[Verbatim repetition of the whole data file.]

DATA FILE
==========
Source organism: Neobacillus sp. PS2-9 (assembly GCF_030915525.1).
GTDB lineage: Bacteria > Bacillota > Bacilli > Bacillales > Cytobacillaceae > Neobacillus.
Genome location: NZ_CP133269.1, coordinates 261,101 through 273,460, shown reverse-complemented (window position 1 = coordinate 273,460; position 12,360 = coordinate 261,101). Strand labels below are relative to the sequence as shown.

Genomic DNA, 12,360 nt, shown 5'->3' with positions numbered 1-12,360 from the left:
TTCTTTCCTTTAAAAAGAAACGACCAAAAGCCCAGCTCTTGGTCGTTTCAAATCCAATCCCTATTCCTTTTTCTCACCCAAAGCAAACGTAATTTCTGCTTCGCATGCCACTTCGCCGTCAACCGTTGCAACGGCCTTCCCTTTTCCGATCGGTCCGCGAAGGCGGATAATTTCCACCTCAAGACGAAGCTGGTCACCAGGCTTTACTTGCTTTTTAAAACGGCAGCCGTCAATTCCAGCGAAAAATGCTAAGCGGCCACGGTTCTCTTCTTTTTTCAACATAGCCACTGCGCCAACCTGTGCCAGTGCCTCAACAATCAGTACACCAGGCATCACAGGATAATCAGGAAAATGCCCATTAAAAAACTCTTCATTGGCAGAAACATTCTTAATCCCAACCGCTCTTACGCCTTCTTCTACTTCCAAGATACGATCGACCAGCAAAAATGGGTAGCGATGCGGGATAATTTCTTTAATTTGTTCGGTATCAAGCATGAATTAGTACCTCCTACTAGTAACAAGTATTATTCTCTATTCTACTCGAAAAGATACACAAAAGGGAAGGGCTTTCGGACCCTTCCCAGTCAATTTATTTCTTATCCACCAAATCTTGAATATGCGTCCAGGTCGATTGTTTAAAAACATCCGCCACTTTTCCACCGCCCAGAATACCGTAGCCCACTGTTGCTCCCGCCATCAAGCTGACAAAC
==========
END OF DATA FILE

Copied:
Source organism: Neobacillus sp. PS2-9 (assembly GCF_030915525.1).
GTDB lineage: Bacteria > Bacillota > Bacilli > Bacillales > Cytobacillaceae > Neobacillus.
Genome location: NZ_CP133269.1, coordinates 261,101 through 273,460, shown reverse-complemented (window position 1 = coordinate 273,460; position 12,360 = coordinate 261,101). Strand labels below are relative to the sequence as shown.

Genomic DNA, 12,360 nt, shown 5'->3' with positions numbered 1-12,360 from the left:
TTCTTTCCTTTAAAAAGAAACGACCAAAAGCCCAGCTCTTGGTCGTTTCAAATCCAATCCCTATTCCTTTTTCTCACCCAAAGCAAACGTAATTTCTGCTTCGCATGCCACTTCGCCGTCAACCGTTGCAACGGCCTTCCCTTTTCCGATCGGTCCGCGAAGGCGGATAATTTCCACCTCAAGACGAAGCTGGTCACCAGGCTTTACTTGCTTTTTAAAACGGCAGCCGTCAATTCCAGCGAAAAATGCTAAGCGGCCACGGTTCTCTTCTTTTTTCAACATAGCCACTGCGCCAACCTGTGCCAGTGCCTCAACAATCAGTACACCAGGCATCACAGGATAATCAGGAAAATGCCCATTAAAAAACTCTTCATTGGCAGAAACATTCTTAATCCCAACCGCTCTTACGCCTTCTTCTACTTCCAAGATACGATCGACCAGCAAAAATGGGTAGCGATGCGGGATAATTTCTTTAATTTGTTCGGTATCAAGCATGAATTAGTACCTCCTACTAGTAACAAGTATTATTCTCTATTCTACTCGAAAAGATACACAAAAGGGAAGGGCTTTCGGACCCTTCCCAGTCAATTTATTTCTTATCCACCAAATCTTGAATATGCGTCCAGGTCGATTGTTTAAAAACATCCGCCACTTTTCCACCGCCCAGAATACCGTAGCCCACTGTTGCTCCCGCCATCAAGCTGACAAAC